A little trial and a lot of error
Now, of course, the point of most roguelites is the game mechanics rather than the story. It is mostly that with both a high budget and a certain focus on narrative, it should have been more engaging at that point. Hades do so infinitely much more with so amazingly much less. Unfortunately, this also applies to the game, even though this is definitely where Returnal has the most to offer.
Not to be as good as Hades of course does not mean much. It is an unfairly high bar to be compared with. And Returnal is still quite entertaining, especially in the beginning. Partly because the atmosphere is dense when exploring the rain-soaked ruins, while the PS5 controller simulates the raindrops with dual sense technology. It’s really effective.
The controls in general are also good, with a few frustrating exceptions. You are very fast and agile, and the shooting is solid. However, it can be difficult to get Selene to direct the melee attacks in the right direction sometimes, for some reason. But overall, it’s easy to control her as she rushes around and explores the alien planet.
However, this does not mean that the game is easy. On the contrary. Especially after you defeat the first boss, the game starts to get more and more strenuous for every progress you make. But not in as well-designed or well-balanced way as the best games in the genre. It sometimes feels more like banging your head against a rather repetitive and unencouraging wall. Not because the game is more difficult than, for example Hades or Curse of the Dead Gods, but because it is not as good at urging the player, or giving us enough reasons to continue harrowing. Thus, it gets a little sad after a few rounds of play, and then you quickly start to make mistakes when the attention runs out.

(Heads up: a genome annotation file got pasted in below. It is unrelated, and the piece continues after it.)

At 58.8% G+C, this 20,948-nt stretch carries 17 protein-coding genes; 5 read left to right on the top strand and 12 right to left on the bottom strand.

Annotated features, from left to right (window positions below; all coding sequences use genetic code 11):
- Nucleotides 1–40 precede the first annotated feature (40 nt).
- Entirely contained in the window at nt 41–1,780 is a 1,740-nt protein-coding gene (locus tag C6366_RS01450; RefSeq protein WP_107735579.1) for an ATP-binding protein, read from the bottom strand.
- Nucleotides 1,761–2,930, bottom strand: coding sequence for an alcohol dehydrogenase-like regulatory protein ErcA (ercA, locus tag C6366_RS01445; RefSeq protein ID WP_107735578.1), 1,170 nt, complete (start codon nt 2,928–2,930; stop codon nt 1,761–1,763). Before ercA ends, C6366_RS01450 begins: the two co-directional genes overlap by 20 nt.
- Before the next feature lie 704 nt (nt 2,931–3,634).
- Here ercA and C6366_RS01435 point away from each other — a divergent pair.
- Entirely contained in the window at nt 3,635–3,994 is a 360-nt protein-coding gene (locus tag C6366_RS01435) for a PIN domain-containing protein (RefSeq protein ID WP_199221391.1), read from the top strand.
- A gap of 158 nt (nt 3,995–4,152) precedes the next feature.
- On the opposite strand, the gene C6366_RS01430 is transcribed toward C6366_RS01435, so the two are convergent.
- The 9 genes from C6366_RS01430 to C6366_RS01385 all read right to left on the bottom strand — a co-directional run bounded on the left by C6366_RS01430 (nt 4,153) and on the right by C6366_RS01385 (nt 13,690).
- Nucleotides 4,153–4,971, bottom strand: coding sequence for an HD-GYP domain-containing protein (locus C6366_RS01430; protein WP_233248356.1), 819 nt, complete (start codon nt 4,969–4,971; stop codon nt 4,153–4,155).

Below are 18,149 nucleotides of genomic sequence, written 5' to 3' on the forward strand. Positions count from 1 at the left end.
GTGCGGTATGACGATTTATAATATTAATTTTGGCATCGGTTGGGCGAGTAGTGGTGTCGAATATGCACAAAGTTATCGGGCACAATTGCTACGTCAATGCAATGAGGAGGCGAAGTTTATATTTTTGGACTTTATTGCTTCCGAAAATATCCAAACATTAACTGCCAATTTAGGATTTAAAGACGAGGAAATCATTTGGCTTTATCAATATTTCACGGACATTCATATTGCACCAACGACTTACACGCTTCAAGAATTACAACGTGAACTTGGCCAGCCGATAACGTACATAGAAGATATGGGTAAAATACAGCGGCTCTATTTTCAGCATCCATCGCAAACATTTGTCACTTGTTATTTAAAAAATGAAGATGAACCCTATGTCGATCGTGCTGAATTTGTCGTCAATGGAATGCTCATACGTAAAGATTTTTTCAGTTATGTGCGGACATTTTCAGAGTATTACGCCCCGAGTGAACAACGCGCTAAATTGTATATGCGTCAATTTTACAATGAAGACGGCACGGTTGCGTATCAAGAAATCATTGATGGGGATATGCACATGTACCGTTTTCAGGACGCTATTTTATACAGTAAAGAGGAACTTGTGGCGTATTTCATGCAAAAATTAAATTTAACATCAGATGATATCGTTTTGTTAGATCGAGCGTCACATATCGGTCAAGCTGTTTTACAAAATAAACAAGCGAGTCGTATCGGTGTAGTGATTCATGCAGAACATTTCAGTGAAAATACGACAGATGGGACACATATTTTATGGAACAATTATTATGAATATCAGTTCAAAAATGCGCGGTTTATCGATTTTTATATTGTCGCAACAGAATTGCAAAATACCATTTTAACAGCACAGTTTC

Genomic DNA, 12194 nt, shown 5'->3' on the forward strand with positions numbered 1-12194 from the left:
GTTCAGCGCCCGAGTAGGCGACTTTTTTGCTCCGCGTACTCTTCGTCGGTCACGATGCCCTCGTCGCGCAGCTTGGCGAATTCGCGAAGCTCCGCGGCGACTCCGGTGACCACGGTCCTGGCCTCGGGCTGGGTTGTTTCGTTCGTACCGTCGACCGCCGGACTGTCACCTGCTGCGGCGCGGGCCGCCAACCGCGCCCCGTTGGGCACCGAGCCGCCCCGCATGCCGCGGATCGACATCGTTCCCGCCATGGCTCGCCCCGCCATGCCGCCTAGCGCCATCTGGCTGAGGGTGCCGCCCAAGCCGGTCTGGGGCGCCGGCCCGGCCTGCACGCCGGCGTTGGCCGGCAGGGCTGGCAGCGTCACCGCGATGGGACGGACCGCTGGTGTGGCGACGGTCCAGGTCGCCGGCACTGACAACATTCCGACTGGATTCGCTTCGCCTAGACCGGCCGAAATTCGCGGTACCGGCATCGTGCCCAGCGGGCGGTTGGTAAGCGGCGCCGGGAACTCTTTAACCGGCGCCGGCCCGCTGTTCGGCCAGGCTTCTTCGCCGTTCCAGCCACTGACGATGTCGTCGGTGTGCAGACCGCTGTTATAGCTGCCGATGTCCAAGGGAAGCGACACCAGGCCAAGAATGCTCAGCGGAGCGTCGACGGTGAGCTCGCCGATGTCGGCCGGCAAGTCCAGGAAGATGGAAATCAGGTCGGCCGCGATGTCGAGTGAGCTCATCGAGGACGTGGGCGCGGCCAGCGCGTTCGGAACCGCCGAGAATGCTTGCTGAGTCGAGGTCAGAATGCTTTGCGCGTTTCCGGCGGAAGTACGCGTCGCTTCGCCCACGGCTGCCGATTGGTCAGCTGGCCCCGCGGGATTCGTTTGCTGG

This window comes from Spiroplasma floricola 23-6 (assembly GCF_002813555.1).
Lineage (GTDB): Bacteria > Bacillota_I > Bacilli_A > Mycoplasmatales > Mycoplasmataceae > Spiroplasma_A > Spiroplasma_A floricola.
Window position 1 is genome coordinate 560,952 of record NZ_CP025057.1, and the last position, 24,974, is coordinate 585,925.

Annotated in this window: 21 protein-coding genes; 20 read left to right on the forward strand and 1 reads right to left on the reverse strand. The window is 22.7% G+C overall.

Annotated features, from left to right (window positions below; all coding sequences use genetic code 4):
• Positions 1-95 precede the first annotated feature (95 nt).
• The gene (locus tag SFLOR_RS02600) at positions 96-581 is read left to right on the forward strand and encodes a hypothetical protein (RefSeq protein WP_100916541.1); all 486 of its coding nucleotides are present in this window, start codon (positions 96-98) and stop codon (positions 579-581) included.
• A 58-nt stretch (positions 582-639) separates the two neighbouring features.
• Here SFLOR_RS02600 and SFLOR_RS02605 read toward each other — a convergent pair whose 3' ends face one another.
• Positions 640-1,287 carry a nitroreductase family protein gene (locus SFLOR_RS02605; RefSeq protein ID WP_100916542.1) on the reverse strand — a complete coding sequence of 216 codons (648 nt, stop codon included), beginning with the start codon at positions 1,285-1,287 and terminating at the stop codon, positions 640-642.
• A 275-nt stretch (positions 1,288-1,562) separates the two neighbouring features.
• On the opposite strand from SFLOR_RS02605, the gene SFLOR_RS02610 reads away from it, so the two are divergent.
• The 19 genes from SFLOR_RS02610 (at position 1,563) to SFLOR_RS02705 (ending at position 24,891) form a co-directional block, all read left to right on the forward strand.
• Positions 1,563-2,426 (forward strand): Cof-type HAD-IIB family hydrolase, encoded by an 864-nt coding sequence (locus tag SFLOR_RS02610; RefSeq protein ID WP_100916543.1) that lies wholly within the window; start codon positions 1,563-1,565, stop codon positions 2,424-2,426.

By all means, I want to fight on, but at the same time I get a little too often frustrated rather than motivated. And I do not get that rewarding feeling of progression and actually getting better, as the best roguelite games give me.
Also read: Curse of the Dead Gods – a cursed roguelite
Part of the problem is that enemies tend to oscillate between slightly harmless and extremely annoying. Some just follow through and make insanely aggressive outbursts that are half impossible to avoid if there are many enemies around one. It is not possible to keep track of everyone, quite simply.
Nor is it easy to get rid of larger groups of enemies if you are not lucky enough to come across a better weapon. Some of them feel more like pea guns that tickle the enemies a little easily, while others are extremely effective and plow through most things. Sometimes I do not really understand why one is so much more effective than the other.